XOMU: The other shoe
When feeling good is terrifying
You know how I’ve been talking about how good my mental health is? There’s been a small voice in my head for two weeks now, quietly whispering, “Don’t jinx it.” Sure enough, over the weekend I woke up back in The Bad Place. Low-energy, uninterested in connecting with my husband (or hiking, or even going to the gym—my reliably Good Place), and wondering if this was the day my mental health would take a sharp spiral back down to the ninth circle of seasonal depression.
To be fair, I’ve had some unique stress over the last week; some work-related, but mostly related to a personal event—the kind that still pushes the biggest button I have left from my last marriage and divorce. It’s understandable that I’d be distracted, stressed, and that my mental health might lose a little shine. But instead of handling it in a healthy, productive way—the way someone who’s been in therapy for decades and absolutely has the tools might handle it—I immediately shifted into self-sabotage mode.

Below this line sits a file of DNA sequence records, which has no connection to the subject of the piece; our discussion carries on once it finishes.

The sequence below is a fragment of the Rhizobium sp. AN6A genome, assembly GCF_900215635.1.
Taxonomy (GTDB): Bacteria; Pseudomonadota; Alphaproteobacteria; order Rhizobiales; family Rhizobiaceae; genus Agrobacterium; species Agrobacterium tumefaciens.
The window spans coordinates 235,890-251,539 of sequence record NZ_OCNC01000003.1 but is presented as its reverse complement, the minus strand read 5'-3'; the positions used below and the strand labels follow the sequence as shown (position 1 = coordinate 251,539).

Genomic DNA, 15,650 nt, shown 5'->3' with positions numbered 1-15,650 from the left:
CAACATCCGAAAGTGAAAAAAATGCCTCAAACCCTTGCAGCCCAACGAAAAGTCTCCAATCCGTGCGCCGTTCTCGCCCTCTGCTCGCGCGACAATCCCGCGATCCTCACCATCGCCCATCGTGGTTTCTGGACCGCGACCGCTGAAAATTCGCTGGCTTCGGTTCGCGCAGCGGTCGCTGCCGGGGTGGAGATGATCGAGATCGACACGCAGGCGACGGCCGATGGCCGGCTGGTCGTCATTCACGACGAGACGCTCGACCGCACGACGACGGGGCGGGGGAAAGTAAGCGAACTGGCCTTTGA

Blow it all up
When I was in rehab (for the first time), I remember having the worst panic attack of my life after a group session that went rather well. I left the session feeling hopeful for the first time in years, and immediately began crying and hyperventilating. My therapist told me that I had become so used to the artificially-high highs and the correspondingly devastating lows from drugs that any time I felt good, I anticipated the crash, and my body behaved accordingly.
I noticed this carrying over into every area of my life when I got out of rehab too—and so did everyone else in my life. I remember my dad saying to me once, with great love during a heart-to-heart, “Every time things go right for you, you blow them up. It’s hard to watch.”